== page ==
Pete Buttigieg talks rising stardom, police shooting of a black man in South Bend

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(NEW YORK) -- Pete Buttigieg, 2020 Democratic presidential candidate and mayor of South Bend, Indiana, has risen from what he calls “total obscurity” to become a star in just a matter of few months.

“We’ve been able to go from total obscurity — I mean, an email list that was about what you’d expect from a Midwestern mayor -- to leading the entire Democratic field in fundraising, and vaulting into the top five among the candidates,” Buttigieg, 37, told “Nightline.”

“I mean, I’m in the top tier of a candidacy mix of two dozen people, almost all of whom were dramatically more famous and well-funded than I was six months ago,” he added.

But that’s not to say that meteoric rise has been easy.

Most recently, Buttigieg faced the biggest test of his campaign yet after a white police officer shot and killed a black man in his city on June 16. The fallout from the incident exposed the estranged relationship between the city’s black community and its police department.

Following the incident, Buttigieg canceled campaign events around the country to return to South Bend, where he held a town hall a week after the shooting to address the community's concerns.

The officer, Sgt. Ryan O’Neill, remains on paid administrative leave, sparking a petition that called for his suspension without pay earlier this week. To that, Buttigieg told “Nightline” that it wasn’t in his power to make those decisions.

“I know that some people imagine that a mayor sits up there in the office and decides who is in trouble, who’s fired and who goes and and who goes down,” Buttigieg said. “But we have a legal system here and it’s constraining.”

The local Fraternal Order of Police claims Buttigieg is prejudging O'Neill for political gain and called for him to recuse himself from any decision making.

“Mayor Buttigieg has repeatedly shown that he’s more concerned about boosting his own presidential political campaign than ensuring a fair investigation about an incident where a veteran police officer was forced to defend himself when a dangerous felon attacked him with an eight-inch hunting knife,” Harvey Mills, president of the South Bend Fraternal Order of Police, said in a statement.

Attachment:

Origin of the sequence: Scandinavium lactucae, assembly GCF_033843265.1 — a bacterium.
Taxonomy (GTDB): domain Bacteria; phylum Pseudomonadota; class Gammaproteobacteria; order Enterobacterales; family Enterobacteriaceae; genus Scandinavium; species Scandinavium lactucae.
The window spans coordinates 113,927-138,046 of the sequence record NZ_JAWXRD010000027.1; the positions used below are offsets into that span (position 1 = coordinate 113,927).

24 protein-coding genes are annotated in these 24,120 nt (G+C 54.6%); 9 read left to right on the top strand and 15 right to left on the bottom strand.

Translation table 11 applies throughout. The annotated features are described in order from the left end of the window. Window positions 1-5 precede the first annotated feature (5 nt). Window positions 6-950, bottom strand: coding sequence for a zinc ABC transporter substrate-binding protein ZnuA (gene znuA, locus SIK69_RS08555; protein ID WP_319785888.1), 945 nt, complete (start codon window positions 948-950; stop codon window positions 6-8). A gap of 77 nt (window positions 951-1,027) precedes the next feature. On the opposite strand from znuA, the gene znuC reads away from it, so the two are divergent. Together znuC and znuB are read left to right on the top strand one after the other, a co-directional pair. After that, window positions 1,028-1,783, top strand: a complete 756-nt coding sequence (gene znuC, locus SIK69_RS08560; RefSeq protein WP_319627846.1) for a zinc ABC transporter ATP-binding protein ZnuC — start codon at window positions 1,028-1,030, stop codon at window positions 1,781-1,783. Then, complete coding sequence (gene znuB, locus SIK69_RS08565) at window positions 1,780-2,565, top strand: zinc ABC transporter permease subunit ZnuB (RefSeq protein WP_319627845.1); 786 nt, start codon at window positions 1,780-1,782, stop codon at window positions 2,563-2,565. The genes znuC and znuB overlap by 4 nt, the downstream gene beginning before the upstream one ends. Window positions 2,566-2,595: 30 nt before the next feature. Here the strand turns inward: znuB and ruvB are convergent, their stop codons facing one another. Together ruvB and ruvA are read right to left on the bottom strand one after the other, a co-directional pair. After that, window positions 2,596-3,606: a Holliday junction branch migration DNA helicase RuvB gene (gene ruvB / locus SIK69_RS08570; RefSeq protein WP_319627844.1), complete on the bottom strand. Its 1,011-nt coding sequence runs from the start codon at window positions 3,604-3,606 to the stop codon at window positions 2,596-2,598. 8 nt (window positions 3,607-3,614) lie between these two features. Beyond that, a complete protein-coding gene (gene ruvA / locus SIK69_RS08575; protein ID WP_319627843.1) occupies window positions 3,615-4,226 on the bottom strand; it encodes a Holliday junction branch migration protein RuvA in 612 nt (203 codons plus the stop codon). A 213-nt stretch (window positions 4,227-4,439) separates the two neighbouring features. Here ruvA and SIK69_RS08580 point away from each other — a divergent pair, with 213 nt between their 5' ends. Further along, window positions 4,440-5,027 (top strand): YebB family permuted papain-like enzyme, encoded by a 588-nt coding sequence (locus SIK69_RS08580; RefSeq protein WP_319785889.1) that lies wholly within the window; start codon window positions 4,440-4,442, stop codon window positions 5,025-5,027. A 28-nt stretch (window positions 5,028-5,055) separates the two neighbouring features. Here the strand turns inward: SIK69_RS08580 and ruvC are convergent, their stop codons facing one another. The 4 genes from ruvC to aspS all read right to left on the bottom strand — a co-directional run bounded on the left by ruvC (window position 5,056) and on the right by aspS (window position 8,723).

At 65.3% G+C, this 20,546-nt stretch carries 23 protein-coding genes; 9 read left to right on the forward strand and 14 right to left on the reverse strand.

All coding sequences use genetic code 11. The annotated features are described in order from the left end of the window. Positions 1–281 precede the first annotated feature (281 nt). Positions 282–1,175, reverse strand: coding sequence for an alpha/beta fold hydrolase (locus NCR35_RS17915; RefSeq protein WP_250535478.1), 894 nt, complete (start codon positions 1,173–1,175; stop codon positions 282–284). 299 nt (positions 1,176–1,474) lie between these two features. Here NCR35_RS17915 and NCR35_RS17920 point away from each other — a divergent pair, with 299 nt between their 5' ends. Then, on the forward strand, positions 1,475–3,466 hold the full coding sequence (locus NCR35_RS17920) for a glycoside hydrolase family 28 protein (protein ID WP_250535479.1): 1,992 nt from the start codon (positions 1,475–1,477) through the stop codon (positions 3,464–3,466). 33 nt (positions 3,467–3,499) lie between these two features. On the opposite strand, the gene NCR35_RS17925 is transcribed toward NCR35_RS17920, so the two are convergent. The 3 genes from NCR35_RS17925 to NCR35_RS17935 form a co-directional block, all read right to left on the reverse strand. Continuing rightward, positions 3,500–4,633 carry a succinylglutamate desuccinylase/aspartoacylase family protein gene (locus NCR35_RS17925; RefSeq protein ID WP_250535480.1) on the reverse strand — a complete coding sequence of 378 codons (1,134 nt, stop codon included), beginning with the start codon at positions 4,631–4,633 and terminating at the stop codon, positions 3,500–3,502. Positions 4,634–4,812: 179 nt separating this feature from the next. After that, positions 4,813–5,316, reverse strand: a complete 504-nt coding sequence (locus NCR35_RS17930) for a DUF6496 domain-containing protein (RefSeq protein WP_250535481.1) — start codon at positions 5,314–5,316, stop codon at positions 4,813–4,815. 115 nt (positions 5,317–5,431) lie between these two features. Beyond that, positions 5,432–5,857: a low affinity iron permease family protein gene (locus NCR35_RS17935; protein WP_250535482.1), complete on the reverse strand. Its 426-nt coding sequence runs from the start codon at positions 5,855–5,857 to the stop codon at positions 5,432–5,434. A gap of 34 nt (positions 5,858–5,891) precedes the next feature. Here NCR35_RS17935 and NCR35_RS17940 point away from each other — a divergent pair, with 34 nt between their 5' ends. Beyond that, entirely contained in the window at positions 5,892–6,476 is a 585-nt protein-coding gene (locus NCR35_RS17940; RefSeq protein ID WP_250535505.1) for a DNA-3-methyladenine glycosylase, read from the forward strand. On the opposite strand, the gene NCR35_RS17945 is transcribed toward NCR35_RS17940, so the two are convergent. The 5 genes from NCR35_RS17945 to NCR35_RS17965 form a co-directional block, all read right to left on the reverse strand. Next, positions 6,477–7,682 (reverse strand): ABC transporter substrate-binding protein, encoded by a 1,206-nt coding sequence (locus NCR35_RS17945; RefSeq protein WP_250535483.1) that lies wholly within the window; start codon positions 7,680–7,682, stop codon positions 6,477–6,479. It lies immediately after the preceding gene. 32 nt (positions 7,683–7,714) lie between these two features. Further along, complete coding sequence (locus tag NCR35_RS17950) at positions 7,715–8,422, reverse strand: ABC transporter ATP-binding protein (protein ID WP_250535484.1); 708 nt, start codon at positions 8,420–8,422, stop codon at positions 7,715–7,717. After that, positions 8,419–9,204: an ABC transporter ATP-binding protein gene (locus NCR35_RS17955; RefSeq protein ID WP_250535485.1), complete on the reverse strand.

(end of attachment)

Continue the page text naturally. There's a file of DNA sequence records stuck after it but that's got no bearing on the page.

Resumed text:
The mayor explained that under Indiana law, only a Board of Public Safety -- comprised of five civilians appointed by the mayor -- can suspend or fire an officer involved in a shooting.

Buttigieg, an Iraq War veteran, referred to his work as mayor as an example of what he can do as president. He said that since he was elected seven years ago, the city’s downtown is experiencing a “renaissance.”

But he noted that this growth needs to be balanced by investment in poorer parts of the city that are less supported. He said that numerous efforts to diversify the police force haven’t been as successful as he would like, but that he will continue to focus on this issue.

Julie Chismar, Buttigieg’s high school economics teacher who has also worked with him on his mayoral campaigns and now his run for president, said she stands by the candidate because of how genuine he is.

“There is no public persona and he is always open,” she told “Nightline.”

“One thing about Peter is that he continues to learn,” Chismar said. “He will take someone’s suggestion and explore it to see if there is a better way to do something. He will always reevaluate and he is not going to abandon any project.

"Because...if it is good for the people," she added, "it is going to improve their lives — that’s what it’s about.”

His willingness to be open — he came out as gay during his 2015 reelection campaign — and working hard for his constituency is what he says got him his second term as mayor.

“I got reelected with 80% of the vote in a socially conservative community because people were more interested in the fact that the city was coming back and the way that I had served this community," he said. “I believe the same will happen at the national level.

"This country has shown time ... and again its ability to outgrow prejudices — never full and never completely — but certainly enough that the country can make a good choice based on the merits of a candidate for president,” he added.

Buttigieg said he wouldn’t be a presidential candidate if he didn’t think he was ready.

“What we need right now is leadership that can recognize the accelerating pace of change that we’re dealing with, the kind of changes in our economy and in our politics that make the times we’re living in — frankly, the presidency we’re living under right now — even possible,” he continued. “If we’re not dealing with the causes, then we’re never going to be able to deal with the symptoms.”

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